HIV positive, but positive about life

27 Jul, 2017 | Central Asia
OM International
Women at catering center in Central Asia.
Many young girls in Kyrgyzstan face sexual abuse and often end up pregnant or kicked out of the house. They remain uneducated and in menial jobs, continuing to face the same kind of victimization as adults. After years of mistreatment and the burden of supporting their families in difficult circumstances, these women are vulnerable and have low self-esteem. The activities of the three Dorcas Ministries—named after the woman from Joppa named Dorcas (Acts 9:36)—are designed to make a difference in the lives of silently suffering women.

Dorcas Kitchen provides training in a safe workplace to provide a marketable skill and self-respect. Women learn cooking, food handling and budgeting. Dorcas Sewing gathers women twice a week to learn embroidery, fabric painting, and Kyrgyz felt-carpet technique. Bags, dresses, slippers and rugs are made for income. Dorcas Repeat Boutique distributes clothes and household items for children and women collected from the expat community.

Not too long before joining Dorcas Kitchen, a doctor told Sabina* that she had six years to live. Sabina is Uzbek, from South Kyrgyzstan. Her partner had a criminal past and spent a number of years in and out of jail. After becoming a Christian, said Sabina, she wanted to separate from him. However, whenever he would get released, she would allow him back into her home. She worked hard to provide for her family, but her partner demanded that she give him the money she earned.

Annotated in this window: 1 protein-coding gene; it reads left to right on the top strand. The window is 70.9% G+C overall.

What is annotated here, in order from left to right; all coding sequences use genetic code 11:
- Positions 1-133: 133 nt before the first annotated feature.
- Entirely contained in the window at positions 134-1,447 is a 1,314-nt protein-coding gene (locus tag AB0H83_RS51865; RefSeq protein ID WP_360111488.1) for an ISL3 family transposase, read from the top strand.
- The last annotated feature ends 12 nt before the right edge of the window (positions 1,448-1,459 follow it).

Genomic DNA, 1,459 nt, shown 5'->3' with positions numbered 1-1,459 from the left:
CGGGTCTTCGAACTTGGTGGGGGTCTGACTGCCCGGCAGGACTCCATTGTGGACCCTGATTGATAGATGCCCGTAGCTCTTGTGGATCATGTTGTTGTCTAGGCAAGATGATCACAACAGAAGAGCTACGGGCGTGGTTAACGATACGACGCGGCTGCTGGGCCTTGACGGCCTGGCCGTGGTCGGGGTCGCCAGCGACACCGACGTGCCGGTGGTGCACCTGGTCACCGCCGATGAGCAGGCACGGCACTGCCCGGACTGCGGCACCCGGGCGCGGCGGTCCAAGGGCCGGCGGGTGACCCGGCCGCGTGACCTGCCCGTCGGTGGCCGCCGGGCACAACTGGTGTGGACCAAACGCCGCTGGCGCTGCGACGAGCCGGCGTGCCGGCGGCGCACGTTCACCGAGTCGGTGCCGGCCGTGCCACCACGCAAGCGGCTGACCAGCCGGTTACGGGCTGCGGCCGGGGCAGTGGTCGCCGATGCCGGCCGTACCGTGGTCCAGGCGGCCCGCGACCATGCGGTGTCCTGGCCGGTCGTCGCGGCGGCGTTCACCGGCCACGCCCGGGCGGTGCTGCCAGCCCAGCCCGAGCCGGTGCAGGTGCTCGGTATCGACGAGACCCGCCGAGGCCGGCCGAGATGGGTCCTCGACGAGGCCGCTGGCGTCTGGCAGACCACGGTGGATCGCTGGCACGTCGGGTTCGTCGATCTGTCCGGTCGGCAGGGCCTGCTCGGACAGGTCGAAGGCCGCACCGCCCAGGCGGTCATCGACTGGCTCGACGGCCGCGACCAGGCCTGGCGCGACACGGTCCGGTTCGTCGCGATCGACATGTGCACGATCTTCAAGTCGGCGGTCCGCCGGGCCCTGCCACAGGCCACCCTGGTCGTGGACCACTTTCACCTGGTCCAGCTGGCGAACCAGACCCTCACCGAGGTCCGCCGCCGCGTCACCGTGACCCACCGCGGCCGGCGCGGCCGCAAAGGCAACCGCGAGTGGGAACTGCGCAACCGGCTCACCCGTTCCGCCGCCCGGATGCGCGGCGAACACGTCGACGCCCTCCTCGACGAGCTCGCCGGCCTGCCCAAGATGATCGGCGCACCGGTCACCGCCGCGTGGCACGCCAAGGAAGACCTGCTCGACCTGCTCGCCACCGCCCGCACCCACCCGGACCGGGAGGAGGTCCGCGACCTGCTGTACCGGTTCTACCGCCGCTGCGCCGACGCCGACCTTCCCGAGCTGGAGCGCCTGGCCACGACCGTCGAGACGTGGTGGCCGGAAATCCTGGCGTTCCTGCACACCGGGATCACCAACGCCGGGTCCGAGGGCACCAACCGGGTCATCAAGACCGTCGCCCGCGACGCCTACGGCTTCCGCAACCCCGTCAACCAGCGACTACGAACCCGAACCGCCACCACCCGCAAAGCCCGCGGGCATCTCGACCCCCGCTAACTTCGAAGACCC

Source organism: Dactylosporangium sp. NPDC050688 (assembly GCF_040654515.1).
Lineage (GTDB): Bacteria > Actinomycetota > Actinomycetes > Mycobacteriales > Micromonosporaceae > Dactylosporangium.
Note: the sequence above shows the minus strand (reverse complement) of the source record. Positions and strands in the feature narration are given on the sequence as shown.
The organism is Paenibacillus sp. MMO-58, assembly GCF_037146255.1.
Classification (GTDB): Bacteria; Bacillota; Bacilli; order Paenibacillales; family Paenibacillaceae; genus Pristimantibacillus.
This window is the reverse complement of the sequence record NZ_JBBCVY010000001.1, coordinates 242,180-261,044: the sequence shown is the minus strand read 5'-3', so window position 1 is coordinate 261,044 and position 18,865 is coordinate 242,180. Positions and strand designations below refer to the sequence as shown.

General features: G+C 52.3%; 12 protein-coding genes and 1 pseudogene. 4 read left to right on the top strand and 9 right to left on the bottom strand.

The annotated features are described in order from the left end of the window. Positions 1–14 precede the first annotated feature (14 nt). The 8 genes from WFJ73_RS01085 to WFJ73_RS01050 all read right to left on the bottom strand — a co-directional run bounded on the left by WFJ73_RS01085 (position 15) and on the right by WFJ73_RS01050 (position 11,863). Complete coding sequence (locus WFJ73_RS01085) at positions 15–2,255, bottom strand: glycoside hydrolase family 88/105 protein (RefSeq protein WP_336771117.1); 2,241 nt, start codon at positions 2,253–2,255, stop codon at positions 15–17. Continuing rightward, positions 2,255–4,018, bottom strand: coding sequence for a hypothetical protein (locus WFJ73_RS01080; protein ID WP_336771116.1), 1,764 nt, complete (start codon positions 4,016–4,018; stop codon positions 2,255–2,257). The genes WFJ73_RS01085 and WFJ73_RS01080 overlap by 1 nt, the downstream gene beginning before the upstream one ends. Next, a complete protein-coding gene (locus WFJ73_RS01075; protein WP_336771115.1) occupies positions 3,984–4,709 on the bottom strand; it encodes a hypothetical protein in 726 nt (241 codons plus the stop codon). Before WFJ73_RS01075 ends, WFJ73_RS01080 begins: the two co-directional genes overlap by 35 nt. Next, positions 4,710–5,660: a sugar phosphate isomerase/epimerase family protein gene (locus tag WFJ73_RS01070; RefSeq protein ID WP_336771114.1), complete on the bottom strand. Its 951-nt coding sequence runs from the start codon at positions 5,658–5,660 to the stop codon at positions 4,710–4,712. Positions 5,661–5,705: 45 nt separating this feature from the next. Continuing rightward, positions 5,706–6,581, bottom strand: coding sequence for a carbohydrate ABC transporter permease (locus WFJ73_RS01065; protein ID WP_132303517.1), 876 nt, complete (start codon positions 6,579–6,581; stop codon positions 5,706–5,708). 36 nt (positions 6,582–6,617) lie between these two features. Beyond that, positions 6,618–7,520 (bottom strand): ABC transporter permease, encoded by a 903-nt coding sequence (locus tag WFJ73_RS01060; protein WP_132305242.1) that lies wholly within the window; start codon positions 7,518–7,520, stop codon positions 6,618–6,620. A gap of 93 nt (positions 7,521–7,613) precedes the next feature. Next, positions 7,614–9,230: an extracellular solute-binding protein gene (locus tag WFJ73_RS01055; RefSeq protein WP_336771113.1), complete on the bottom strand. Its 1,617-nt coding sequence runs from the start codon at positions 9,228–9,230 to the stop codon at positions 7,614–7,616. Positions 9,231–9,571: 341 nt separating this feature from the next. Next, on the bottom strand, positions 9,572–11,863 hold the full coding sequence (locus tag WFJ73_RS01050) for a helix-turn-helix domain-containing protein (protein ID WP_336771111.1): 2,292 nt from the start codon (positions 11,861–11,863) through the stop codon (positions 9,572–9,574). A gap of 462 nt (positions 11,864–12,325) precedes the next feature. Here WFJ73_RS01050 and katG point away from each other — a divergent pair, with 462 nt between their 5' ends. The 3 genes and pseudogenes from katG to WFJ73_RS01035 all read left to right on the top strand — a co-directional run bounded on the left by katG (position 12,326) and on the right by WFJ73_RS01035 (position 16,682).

The last time he went to jail, he fell sick and died a year later. Sabina took her two daughters to Russia to earn money. A couple of years later, she found out she was HIV positive. After hearing she just had six years to live, Sabina was devastated and lost her desire to live. She became preoccupied with trying to get her eldest daughter married and worried about her younger daughter. 

Many people urged Sabina to seek medical care, but because of shame, stigma and discrimination, she refused to see a doctor, even though her health continued to deteriorate.

Sabina, being a very good cook, went to Dorcas Kitchen. When the staff heard her story, they connected Sabina with Channels of Hope, a group that trains and assists people who are HIV positive. Sabina returned from her training with a new perspective and hope for the future. The first words she said were, “I am not going to die with this infection. If I take good care of myself and get the medical care I need, I can live a long life.”

A couple of weeks later, she went to see the doctor for the first time in two years and is now waiting for her results.

*Name changed

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